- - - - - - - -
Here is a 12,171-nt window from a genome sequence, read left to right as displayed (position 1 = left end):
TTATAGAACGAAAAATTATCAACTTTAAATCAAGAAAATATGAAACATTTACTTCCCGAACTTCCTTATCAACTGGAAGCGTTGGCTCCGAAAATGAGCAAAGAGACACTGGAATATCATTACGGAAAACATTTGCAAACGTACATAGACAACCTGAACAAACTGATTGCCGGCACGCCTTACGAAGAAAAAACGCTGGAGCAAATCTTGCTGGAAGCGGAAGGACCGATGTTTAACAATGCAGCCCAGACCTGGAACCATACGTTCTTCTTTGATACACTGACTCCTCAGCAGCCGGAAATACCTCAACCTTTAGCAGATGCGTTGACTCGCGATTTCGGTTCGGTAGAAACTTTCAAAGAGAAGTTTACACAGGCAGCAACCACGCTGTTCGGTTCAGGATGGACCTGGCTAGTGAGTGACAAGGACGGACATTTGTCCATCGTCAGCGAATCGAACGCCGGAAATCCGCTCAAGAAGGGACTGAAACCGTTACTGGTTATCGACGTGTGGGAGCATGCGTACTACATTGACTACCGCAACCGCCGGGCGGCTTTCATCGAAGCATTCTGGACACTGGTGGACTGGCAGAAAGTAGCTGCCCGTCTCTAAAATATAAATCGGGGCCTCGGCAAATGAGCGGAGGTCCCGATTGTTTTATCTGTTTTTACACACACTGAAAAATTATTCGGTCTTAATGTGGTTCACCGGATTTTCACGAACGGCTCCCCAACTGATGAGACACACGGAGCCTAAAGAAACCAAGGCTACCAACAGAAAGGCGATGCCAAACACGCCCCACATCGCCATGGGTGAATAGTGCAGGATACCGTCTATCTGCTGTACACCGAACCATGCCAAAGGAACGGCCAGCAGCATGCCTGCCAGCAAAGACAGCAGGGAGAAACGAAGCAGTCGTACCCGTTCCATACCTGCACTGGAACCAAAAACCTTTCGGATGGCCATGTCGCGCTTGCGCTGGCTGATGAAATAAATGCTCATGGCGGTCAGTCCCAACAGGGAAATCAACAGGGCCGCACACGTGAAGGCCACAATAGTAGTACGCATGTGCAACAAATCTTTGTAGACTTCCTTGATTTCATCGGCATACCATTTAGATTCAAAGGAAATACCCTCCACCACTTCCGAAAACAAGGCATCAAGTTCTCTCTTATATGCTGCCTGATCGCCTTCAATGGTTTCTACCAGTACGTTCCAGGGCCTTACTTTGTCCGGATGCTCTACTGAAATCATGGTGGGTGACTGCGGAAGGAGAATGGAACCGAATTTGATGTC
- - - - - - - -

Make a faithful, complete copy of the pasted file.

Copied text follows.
Here is a 12,171-nt window from a genome sequence, read left to right as displayed (position 1 = left end):
TTATAGAACGAAAAATTATCAACTTTAAATCAAGAAAATATGAAACATTTACTTCCCGAACTTCCTTATCAACTGGAAGCGTTGGCTCCGAAAATGAGCAAAGAGACACTGGAATATCATTACGGAAAACATTTGCAAACGTACATAGACAACCTGAACAAACTGATTGCCGGCACGCCTTACGAAGAAAAAACGCTGGAGCAAATCTTGCTGGAAGCGGAAGGACCGATGTTTAACAATGCAGCCCAGACCTGGAACCATACGTTCTTCTTTGATACACTGACTCCTCAGCAGCCGGAAATACCTCAACCTTTAGCAGATGCGTTGACTCGCGATTTCGGTTCGGTAGAAACTTTCAAAGAGAAGTTTACACAGGCAGCAACCACGCTGTTCGGTTCAGGATGGACCTGGCTAGTGAGTGACAAGGACGGACATTTGTCCATCGTCAGCGAATCGAACGCCGGAAATCCGCTCAAGAAGGGACTGAAACCGTTACTGGTTATCGACGTGTGGGAGCATGCGTACTACATTGACTACCGCAACCGCCGGGCGGCTTTCATCGAAGCATTCTGGACACTGGTGGACTGGCAGAAAGTAGCTGCCCGTCTCTAAAATATAAATCGGGGCCTCGGCAAATGAGCGGAGGTCCCGATTGTTTTATCTGTTTTTACACACACTGAAAAATTATTCGGTCTTAATGTGGTTCACCGGATTTTCACGAACGGCTCCCCAACTGATGAGACACACGGAGCCTAAAGAAACCAAGGCTACCAACAGAAAGGCGATGCCAAACACGCCCCACATCGCCATGGGTGAATAGTGCAGGATACCGTCTATCTGCTGTACACCGAACCATGCCAAAGGAACGGCCAGCAGCATGCCTGCCAGCAAAGACAGCAGGGAGAAACGAAGCAGTCGTACCCGTTCCATACCTGCACTGGAACCAAAAACCTTTCGGATGGCCATGTCGCGCTTGCGCTGGCTGATGAAATAAATGCTCATGGCGGTCAGTCCCAACAGGGAAATCAACAGGGCCGCACACGTGAAGGCCACAATAGTAGTACGCATGTGCAACAAATCTTTGTAGACTTCCTTGATTTCATCGGCATACCATTTAGATTCAAAGGAAATACCCTCCACCACTTCCGAAAACAAGGCATCAAGTTCTCTCTTATATGCTGCCTGATCGCCTTCAATGGTTTCTACCAGTACGTTCCAGGGCCTTACTTTGTCCGGATGCTCTACTGAAATCATGGTGGGTGACTGCGGAAGGAGAATGGAACCGAATTTGATGTC